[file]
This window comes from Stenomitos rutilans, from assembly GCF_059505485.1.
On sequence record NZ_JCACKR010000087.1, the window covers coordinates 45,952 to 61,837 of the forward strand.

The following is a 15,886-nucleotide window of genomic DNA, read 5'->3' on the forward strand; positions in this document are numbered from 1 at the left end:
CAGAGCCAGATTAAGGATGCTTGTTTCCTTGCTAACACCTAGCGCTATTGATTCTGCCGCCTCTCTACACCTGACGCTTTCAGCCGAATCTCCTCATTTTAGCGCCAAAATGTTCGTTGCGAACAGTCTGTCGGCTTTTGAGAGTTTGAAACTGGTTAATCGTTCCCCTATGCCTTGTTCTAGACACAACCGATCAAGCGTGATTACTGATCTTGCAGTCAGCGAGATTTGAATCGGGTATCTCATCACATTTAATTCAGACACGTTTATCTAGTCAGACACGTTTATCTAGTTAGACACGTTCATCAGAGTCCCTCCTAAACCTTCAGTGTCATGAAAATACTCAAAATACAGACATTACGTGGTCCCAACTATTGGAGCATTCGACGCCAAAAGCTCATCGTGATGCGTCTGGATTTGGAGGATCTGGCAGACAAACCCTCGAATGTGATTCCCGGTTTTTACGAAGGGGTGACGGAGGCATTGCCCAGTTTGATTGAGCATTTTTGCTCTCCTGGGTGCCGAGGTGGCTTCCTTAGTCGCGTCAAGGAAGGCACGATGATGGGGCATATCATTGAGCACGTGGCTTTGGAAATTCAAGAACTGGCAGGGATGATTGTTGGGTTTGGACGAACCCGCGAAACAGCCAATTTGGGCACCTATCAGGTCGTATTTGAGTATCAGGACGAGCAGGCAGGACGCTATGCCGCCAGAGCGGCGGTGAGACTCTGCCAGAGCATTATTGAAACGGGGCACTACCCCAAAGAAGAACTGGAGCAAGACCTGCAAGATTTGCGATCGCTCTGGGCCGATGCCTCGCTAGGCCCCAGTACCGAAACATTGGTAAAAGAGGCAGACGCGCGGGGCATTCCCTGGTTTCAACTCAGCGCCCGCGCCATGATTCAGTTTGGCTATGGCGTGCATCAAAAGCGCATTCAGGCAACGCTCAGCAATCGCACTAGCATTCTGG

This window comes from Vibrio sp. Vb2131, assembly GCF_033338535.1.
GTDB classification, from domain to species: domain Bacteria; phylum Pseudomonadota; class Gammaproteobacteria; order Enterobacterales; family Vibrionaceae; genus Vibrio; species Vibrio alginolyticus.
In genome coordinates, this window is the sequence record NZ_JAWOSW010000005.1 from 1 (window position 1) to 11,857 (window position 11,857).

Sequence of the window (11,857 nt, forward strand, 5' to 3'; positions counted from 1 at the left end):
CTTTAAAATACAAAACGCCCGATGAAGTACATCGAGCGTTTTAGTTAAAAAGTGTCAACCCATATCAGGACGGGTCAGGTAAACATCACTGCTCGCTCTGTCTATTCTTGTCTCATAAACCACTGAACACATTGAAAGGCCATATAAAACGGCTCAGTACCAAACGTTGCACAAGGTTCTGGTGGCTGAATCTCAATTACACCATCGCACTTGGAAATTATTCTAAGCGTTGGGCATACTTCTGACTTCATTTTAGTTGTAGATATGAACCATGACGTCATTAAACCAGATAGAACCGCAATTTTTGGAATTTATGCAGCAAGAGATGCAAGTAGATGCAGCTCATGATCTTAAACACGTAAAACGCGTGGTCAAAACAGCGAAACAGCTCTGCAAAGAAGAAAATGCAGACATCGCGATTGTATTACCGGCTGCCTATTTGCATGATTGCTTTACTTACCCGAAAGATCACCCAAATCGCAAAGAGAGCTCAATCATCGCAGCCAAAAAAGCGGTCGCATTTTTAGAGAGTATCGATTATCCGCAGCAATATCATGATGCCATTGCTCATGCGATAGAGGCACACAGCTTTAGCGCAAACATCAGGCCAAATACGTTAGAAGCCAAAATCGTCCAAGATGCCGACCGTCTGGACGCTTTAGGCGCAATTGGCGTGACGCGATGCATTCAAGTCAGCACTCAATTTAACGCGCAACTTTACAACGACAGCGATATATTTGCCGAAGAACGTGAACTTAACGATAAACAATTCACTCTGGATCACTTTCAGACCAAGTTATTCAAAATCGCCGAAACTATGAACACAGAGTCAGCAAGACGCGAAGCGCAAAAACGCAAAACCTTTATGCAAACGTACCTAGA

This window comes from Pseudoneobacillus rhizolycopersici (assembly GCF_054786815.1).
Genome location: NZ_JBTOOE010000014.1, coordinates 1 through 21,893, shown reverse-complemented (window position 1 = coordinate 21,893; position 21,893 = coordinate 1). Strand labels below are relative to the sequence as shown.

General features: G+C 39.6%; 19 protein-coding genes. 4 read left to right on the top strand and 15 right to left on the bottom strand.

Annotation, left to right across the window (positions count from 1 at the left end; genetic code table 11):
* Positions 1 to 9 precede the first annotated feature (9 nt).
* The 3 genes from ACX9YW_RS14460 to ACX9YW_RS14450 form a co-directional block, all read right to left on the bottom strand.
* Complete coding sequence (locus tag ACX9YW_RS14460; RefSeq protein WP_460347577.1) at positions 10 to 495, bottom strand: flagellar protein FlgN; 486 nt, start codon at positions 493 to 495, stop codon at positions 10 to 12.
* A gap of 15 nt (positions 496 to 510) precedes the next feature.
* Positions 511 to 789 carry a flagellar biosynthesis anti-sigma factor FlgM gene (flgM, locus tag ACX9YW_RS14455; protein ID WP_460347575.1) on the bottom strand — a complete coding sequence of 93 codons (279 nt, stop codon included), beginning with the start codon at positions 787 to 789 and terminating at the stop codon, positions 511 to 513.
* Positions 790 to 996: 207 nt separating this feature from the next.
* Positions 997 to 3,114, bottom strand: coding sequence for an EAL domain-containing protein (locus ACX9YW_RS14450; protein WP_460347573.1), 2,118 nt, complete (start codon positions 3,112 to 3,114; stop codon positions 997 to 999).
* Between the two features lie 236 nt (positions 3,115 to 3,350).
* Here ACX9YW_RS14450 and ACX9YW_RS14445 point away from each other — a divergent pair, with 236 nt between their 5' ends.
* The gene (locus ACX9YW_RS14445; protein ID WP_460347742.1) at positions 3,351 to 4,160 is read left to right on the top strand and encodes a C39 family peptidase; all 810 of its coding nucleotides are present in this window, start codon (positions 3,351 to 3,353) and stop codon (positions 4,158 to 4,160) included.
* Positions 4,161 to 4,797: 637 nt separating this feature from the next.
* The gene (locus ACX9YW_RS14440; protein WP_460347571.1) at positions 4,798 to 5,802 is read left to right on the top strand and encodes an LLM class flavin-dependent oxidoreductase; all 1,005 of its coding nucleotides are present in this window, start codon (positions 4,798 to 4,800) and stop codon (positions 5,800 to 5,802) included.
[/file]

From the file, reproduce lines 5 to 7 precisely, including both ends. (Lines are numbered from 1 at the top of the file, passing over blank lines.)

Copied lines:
This window comes from Vibrio sp. Vb2131, assembly GCF_033338535.1.
GTDB classification, from domain to species: domain Bacteria; phylum Pseudomonadota; class Gammaproteobacteria; order Enterobacterales; family Vibrionaceae; genus Vibrio; species Vibrio alginolyticus.
In genome coordinates, this window is the sequence record NZ_JAWOSW010000005.1 from 1 (window position 1) to 11,857 (window position 11,857).